One only need briefly examine popular sites to observe the volume of reviews contributed, and the challenges in effectively organizing them. Online spaces in which many users interact are difficult to sustain, as users become overwhelmed by the information available (Butler, 2001). Review communities typically display contributions in a list across multiple pages, so that users must scroll through them. Since tasks involving the interpretation of unstructured text are particularly susceptible to information overload (Hiltz and Turoff, 1985), online communities must provide a means for users to filter information. Therefore, many sites employ a simple form of social navigation, in which participants are asked to provide feedback on others' contributions (Goldberg et al., 1992). This feedback is then used in determining the display order and thus, how prominent a review will be.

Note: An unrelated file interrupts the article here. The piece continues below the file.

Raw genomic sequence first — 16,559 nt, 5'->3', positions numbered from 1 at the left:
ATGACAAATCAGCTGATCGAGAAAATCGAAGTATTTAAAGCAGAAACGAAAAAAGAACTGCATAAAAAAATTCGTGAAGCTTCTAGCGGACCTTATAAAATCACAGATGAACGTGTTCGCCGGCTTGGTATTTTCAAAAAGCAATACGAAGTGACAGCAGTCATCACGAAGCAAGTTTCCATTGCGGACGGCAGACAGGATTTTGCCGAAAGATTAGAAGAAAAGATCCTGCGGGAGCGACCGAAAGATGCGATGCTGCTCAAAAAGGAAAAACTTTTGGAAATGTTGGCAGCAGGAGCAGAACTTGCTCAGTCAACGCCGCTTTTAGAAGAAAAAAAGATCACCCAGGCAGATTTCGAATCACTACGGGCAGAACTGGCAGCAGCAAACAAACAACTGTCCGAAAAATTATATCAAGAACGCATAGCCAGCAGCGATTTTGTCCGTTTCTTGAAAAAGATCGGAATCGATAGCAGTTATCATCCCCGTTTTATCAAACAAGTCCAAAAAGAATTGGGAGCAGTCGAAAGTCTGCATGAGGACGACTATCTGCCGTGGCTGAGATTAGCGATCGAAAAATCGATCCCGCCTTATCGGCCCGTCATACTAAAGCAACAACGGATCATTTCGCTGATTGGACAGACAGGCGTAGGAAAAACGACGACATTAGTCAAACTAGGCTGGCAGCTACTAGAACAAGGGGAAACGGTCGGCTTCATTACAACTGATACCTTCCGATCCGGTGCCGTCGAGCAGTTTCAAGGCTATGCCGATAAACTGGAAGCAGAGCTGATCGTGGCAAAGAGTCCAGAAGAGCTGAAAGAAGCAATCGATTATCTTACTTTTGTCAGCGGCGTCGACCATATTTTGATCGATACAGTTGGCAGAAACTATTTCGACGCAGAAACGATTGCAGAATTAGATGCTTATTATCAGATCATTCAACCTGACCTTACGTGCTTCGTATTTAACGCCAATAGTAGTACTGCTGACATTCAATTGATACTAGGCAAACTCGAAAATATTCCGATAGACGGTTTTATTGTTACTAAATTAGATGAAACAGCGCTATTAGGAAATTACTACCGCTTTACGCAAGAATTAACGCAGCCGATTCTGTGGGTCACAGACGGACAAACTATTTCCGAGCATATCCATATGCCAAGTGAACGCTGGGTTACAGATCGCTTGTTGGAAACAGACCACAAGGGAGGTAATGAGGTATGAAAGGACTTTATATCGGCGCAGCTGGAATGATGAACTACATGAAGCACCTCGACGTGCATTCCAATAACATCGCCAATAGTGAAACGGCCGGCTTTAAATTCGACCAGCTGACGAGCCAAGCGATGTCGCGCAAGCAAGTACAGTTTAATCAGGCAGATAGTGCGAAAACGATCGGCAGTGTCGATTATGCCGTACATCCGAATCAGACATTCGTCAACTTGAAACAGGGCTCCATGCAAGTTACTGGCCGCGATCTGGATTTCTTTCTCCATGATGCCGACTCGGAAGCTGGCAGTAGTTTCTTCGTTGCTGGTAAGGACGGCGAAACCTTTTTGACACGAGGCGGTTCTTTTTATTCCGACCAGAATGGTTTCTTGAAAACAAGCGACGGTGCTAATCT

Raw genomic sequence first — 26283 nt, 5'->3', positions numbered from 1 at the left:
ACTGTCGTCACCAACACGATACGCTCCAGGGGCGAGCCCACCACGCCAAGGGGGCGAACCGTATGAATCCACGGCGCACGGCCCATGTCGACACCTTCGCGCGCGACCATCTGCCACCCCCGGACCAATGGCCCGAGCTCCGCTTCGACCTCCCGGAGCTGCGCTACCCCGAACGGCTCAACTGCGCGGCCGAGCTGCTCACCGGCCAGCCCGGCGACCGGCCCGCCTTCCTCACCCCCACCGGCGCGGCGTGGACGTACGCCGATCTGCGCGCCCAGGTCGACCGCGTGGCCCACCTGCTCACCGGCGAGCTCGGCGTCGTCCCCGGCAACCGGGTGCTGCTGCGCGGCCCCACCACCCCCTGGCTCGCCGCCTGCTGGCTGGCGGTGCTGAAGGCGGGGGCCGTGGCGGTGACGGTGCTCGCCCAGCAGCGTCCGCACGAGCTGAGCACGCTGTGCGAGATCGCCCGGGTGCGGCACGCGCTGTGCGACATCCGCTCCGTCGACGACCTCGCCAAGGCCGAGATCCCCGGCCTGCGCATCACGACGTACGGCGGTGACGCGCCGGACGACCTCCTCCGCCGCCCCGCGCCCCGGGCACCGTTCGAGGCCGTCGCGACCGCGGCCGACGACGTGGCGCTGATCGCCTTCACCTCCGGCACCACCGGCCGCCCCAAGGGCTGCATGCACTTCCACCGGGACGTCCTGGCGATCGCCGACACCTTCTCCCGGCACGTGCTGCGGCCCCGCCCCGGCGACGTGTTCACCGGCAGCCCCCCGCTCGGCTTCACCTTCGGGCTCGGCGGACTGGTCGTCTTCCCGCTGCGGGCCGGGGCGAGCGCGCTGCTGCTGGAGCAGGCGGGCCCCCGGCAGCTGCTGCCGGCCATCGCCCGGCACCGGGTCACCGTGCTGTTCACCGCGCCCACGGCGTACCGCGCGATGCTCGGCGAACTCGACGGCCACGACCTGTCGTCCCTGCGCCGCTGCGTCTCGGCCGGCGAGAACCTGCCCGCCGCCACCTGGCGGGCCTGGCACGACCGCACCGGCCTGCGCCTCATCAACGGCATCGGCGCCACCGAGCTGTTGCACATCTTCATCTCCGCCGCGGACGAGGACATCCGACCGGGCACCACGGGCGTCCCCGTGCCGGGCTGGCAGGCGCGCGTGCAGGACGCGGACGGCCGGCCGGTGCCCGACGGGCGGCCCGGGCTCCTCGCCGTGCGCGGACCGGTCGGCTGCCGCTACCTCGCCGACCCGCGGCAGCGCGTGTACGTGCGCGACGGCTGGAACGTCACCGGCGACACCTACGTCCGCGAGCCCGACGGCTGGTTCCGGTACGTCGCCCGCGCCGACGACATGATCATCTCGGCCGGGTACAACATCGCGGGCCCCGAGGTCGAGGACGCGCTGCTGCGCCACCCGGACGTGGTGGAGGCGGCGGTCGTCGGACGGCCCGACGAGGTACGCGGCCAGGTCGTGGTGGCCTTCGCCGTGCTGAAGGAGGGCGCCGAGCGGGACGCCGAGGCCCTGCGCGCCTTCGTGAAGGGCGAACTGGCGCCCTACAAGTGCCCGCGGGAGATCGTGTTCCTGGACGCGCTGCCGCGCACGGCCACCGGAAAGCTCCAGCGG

In a large set of reviews, which ones are likely to be read? Although participants develop strategies for mitigating information overload, which include techniques for filtering out messages not likely to be of interest (Jones et al., 2004), little is known about how they select reviews to read. For example, is it possible that review forums are “echo chambers” where participants seek out contributions that express views similar to their own (Garrett, 2009)? Do they study a reviewer's profile, in an attempt to learn who she is, judging her credibility or similarity in terms of product taste? Or, do they consider the “wisdom of the crowds” offered via social navigation a reliable means to guide them to the most informative reviews (Kostakos, 2009)?